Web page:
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From Diana Butler-Bass on the Future of Faith:

In many cases, I’ve learned from “enemies” how NOT to behave in the world. Indeed, a dear friend, who once watched as I was struggling with an institutional crisis, said to me, “Diana, the point of this is to teach you how to be a leader. You now know how to listen because no one has listened to you; you now know how to respect others because you haven’t been respected; you now know the importance of the outsider because you have been cast out.” I hadn’t thought of that until he underscored this for me–I realized how often we take negative experiences and return evil for evil. That’s a primary problem in our political life and global relations–not to mention the life of denominations and congregations. But Christians should be able to break that cycle—and turn even the most painful experiences and worst criticism into a life of learning how to do better, how to forgive, how to love more. Understanding, listening, discernment are the basic practices in living a life of forgiveness—and when one is hurt, those practices are often blocked by fear.  But the more you do them, the more habitual they become. And it becomes easier to learn from everything from mere differences of opinion to verbally violent attacks.

That’s what I’ve learned personally. As a church, I hope we can learn defensive-less-ness. Jesus was not one who was much interested in protecting or defending. Jesus was about loving and laying aside. Movements that are about “protect and defend” are far outside the Gospel narrative, outside the witness of Jesus.  They aren’t Christian. We need to understand the fears that motivate such movements and the people attracted to them. But we must be equally clear that there is another way–and we must always, always, always stand as communities of conviction based in love. (Read the full interview here)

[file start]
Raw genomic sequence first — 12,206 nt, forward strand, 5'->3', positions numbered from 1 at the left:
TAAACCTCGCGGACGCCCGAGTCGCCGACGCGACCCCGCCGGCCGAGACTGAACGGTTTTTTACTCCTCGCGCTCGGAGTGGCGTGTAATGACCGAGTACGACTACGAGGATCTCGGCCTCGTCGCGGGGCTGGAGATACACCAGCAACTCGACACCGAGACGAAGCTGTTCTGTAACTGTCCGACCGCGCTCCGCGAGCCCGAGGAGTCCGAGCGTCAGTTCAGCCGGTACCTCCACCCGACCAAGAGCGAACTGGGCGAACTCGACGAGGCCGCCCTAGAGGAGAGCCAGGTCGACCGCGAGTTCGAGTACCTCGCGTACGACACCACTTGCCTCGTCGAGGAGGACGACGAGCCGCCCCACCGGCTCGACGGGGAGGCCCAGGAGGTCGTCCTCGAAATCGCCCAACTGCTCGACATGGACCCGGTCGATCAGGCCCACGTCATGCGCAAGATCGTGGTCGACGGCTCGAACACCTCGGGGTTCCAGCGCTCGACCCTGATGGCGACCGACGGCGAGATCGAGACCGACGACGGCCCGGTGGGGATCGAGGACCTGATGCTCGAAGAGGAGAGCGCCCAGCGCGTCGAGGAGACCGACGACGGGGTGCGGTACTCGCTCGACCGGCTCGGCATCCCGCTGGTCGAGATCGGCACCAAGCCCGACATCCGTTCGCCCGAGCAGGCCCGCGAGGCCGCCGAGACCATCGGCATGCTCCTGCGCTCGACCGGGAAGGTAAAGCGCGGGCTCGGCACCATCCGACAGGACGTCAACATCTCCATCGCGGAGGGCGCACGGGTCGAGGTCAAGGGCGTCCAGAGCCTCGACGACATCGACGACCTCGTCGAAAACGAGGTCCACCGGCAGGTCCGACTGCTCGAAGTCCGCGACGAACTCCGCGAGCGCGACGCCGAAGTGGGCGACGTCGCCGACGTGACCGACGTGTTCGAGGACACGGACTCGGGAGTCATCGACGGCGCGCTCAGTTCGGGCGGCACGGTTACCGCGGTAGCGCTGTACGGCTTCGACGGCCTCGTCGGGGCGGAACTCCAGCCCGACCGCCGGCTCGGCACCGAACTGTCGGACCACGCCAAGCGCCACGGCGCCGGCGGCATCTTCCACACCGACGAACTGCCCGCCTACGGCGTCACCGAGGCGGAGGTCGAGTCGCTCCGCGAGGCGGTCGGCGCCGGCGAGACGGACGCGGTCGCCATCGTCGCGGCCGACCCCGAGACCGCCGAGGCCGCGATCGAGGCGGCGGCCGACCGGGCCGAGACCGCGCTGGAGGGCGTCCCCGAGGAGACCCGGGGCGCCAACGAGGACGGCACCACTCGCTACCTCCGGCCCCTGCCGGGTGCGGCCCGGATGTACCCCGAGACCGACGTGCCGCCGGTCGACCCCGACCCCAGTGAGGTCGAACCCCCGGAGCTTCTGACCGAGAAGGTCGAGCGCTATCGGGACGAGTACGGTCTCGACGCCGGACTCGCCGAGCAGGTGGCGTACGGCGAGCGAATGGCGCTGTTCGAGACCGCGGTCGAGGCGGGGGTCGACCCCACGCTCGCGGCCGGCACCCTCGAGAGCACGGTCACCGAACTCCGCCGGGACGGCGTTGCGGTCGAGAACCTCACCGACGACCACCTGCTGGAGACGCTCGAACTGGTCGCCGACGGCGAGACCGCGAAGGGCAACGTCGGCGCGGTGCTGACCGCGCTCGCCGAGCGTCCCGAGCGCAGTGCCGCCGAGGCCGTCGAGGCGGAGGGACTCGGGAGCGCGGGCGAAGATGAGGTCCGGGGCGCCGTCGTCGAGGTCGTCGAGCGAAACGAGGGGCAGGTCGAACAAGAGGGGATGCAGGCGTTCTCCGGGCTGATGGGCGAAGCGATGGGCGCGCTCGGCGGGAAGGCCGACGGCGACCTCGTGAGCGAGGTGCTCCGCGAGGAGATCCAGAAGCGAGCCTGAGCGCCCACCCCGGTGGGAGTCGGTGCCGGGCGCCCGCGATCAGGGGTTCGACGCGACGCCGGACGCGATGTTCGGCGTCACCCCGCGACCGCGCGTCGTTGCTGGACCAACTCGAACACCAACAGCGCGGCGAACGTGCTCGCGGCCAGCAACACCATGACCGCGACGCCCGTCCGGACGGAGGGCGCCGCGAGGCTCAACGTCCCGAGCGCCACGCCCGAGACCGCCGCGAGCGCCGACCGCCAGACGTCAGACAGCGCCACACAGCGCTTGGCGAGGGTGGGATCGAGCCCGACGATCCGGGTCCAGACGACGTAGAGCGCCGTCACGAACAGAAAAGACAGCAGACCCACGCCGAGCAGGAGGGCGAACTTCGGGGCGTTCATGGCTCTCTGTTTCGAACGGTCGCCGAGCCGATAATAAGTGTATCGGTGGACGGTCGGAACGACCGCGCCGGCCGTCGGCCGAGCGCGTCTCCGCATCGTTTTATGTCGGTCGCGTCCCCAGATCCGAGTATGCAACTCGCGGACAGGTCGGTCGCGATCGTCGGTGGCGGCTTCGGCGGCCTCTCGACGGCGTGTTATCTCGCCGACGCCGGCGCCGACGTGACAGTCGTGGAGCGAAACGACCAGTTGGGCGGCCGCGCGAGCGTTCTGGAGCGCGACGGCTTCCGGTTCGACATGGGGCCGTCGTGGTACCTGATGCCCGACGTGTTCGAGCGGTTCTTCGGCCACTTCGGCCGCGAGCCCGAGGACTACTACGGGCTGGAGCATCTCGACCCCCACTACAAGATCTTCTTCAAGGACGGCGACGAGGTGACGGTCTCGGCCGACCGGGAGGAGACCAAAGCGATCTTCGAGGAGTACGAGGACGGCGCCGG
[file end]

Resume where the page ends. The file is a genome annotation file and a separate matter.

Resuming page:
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“Faith is the courage to accept acceptance.” – Paul Tillich

“What the Gospel forever takes away from Christians is the right to judge between the poor and the unworthy poor.” – Dorothy Day

“Be wise not to use or abuse people to pursue vision and projects. Vision and projects may perish. People don’t. Value people.” – Eugene Cho

‘”Good morning, God,” I said to start the day. “Good God, morning,” I said after sighting headlines “Police slam Catholic Church”.’ – Father Bob

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From Eagle Brook Church:

Clearly, the most creative Church promotional video I’ve seen in a while. But then what would you expect from a church with nearly 15,000 members?

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And now for something weird and wacky: For the Bible Tells Me So? And our ‘worm’ on ‘Can of Worms’ tonight is: “Should parents be allowed to execute their own children?”

Young Adults and the Church, Truth and Christian Identity

Bruce Reyes-Chow has put up another insightful post on his blog, this time focused on why he believes the Church is ‘doomed’ when it comes to reaching the elusive young adult. Do yourself a favour and read the full post. Here’s one paragraph that stood out to me: